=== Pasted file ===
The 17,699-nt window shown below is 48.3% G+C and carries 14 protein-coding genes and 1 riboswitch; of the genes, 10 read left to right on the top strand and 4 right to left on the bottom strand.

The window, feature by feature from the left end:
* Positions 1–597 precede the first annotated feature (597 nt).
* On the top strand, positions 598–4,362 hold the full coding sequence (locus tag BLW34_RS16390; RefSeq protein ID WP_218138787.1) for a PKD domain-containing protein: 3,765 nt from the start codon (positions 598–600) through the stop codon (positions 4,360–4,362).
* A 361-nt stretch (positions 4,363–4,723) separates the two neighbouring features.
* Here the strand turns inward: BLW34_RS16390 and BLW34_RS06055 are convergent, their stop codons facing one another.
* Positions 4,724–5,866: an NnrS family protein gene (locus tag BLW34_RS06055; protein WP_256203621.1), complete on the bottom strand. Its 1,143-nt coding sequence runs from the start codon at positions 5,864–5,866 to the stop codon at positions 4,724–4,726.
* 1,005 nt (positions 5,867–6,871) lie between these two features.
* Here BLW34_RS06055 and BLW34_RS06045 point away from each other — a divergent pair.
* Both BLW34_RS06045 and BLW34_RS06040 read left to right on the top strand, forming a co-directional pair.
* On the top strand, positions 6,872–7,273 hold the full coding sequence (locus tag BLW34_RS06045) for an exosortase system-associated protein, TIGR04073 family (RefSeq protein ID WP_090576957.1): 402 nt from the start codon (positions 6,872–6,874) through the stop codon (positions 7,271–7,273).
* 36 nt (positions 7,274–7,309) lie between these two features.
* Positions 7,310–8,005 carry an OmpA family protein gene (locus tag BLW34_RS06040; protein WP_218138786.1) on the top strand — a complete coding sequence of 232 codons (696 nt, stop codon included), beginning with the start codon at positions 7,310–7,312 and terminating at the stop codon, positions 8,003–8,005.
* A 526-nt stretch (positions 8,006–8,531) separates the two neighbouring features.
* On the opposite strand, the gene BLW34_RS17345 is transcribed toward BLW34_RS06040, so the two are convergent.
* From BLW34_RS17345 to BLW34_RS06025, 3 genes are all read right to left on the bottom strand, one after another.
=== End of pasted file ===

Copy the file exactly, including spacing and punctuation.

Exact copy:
The 17,699-nt window shown below is 48.3% G+C and carries 14 protein-coding genes and 1 riboswitch; of the genes, 10 read left to right on the top strand and 4 right to left on the bottom strand.

The window, feature by feature from the left end:
* Positions 1–597 precede the first annotated feature (597 nt).
* On the top strand, positions 598–4,362 hold the full coding sequence (locus tag BLW34_RS16390; RefSeq protein ID WP_218138787.1) for a PKD domain-containing protein: 3,765 nt from the start codon (positions 598–600) through the stop codon (positions 4,360–4,362).
* A 361-nt stretch (positions 4,363–4,723) separates the two neighbouring features.
* Here the strand turns inward: BLW34_RS16390 and BLW34_RS06055 are convergent, their stop codons facing one another.
* Positions 4,724–5,866: an NnrS family protein gene (locus tag BLW34_RS06055; protein WP_256203621.1), complete on the bottom strand. Its 1,143-nt coding sequence runs from the start codon at positions 5,864–5,866 to the stop codon at positions 4,724–4,726.
* 1,005 nt (positions 5,867–6,871) lie between these two features.
* Here BLW34_RS06055 and BLW34_RS06045 point away from each other — a divergent pair.
* Both BLW34_RS06045 and BLW34_RS06040 read left to right on the top strand, forming a co-directional pair.
* On the top strand, positions 6,872–7,273 hold the full coding sequence (locus tag BLW34_RS06045) for an exosortase system-associated protein, TIGR04073 family (RefSeq protein ID WP_090576957.1): 402 nt from the start codon (positions 6,872–6,874) through the stop codon (positions 7,271–7,273).
* 36 nt (positions 7,274–7,309) lie between these two features.
* Positions 7,310–8,005 carry an OmpA family protein gene (locus tag BLW34_RS06040; protein WP_218138786.1) on the top strand — a complete coding sequence of 232 codons (696 nt, stop codon included), beginning with the start codon at positions 7,310–7,312 and terminating at the stop codon, positions 8,003–8,005.
* A 526-nt stretch (positions 8,006–8,531) separates the two neighbouring features.
* On the opposite strand, the gene BLW34_RS17345 is transcribed toward BLW34_RS06040, so the two are convergent.
* From BLW34_RS17345 to BLW34_RS06025, 3 genes are all read right to left on the bottom strand, one after another.